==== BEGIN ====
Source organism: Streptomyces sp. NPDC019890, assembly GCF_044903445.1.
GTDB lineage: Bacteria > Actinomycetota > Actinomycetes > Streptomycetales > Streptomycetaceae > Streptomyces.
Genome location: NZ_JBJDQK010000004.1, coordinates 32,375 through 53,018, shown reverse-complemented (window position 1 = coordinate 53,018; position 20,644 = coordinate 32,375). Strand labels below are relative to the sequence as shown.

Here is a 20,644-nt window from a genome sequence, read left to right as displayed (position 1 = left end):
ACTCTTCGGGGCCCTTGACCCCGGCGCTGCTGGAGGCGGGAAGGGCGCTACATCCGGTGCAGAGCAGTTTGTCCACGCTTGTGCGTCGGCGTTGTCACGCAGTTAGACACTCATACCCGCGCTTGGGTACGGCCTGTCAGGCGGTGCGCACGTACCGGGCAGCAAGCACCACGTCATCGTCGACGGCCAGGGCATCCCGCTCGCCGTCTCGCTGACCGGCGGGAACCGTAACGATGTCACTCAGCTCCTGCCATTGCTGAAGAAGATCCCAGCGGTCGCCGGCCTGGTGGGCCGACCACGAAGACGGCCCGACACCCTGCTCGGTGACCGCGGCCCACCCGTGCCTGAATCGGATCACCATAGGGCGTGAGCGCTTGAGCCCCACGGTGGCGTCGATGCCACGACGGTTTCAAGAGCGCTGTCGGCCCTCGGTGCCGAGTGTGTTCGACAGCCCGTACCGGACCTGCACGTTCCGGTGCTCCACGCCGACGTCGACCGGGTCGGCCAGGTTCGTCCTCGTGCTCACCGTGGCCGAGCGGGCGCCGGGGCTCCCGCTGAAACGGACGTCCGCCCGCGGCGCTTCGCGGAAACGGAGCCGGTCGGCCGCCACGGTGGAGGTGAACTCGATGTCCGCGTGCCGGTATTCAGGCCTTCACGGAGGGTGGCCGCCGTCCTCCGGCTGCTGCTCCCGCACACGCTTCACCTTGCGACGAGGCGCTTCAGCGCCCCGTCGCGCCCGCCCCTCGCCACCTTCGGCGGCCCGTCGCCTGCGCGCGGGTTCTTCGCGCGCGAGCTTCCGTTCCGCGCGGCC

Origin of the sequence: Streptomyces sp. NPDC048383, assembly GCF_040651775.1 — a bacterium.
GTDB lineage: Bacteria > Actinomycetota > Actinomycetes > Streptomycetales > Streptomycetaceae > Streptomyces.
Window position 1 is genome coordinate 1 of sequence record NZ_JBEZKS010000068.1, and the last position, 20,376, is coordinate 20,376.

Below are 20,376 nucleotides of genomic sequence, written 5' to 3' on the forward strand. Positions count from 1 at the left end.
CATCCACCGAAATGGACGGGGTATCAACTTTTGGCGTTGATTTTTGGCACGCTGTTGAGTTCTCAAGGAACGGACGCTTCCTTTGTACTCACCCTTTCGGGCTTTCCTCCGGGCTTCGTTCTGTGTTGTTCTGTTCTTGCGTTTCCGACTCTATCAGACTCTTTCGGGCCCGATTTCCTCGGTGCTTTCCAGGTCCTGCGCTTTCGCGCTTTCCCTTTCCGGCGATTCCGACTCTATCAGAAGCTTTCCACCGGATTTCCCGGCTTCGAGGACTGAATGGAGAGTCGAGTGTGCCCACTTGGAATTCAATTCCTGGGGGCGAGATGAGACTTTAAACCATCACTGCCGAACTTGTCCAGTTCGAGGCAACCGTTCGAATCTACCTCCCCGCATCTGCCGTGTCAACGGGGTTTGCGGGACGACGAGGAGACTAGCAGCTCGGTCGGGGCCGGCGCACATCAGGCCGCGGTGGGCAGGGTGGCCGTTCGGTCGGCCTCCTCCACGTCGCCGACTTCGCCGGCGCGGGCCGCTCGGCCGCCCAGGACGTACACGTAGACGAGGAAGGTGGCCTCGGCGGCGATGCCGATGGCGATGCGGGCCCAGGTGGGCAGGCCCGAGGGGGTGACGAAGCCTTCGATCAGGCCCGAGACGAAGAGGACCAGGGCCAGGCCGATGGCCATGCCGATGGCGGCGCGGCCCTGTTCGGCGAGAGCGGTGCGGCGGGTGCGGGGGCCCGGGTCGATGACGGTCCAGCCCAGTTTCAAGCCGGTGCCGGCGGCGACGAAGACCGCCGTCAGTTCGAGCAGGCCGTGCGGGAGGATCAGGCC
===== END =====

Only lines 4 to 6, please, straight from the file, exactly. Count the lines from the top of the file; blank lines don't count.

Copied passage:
Here is a 20,644-nt window from a genome sequence, read left to right as displayed (position 1 = left end):
ACTCTTCGGGGCCCTTGACCCCGGCGCTGCTGGAGGCGGGAAGGGCGCTACATCCGGTGCAGAGCAGTTTGTCCACGCTTGTGCGTCGGCGTTGTCACGCAGTTAGACACTCATACCCGCGCTTGGGTACGGCCTGTCAGGCGGTGCGCACGTACCGGGCAGCAAGCACCACGTCATCGTCGACGGCCAGGGCATCCCGCTCGCCGTCTCGCTGACCGGCGGGAACCGTAACGATGTCACTCAGCTCCTGCCATTGCTGAAGAAGATCCCAGCGGTCGCCGGCCTGGTGGGCCGACCACGAAGACGGCCCGACACCCTGCTCGGTGACCGCGGCCCACCCGTGCCTGAATCGGATCACCATAGGGCGTGAGCGCTTGAGCCCCACGGTGGCGTCGATGCCACGACGGTTTCAAGAGCGCTGTCGGCCCTCGGTGCCGAGTGTGTTCGACAGCCCGTACCGGACCTGCACGTTCCGGTGCTCCACGCCGACGTCGACCGGGTCGGCCAGGTTCGTCCTCGTGCTCACCGTGGCCGAGCGGGCGCCGGGGCTCCCGCTGAAACGGACGTCCGCCCGCGGCGCTTCGCGGAAACGGAGCCGGTCGGCCGCCACGGTGGAGGTGAACTCGATGTCCGCGTGCCGGTATTCAGGCCTTCACGGAGGGTGGCCGCCGTCCTCCGGCTGCTGCTCCCGCACACGCTTCACCTTGCGACGAGGCGCTTCAGCGCCCCGTCGCGCCCGCCCCTCGCCACCTTCGGCGGCCCGTCGCCTGCGCGCGGGTTCTTCGCGCGCGAGCTTCCGTTCCGCGCGGCC

Origin of the sequence: Streptomyces sp. NPDC048383, assembly GCF_040651775.1 — a bacterium.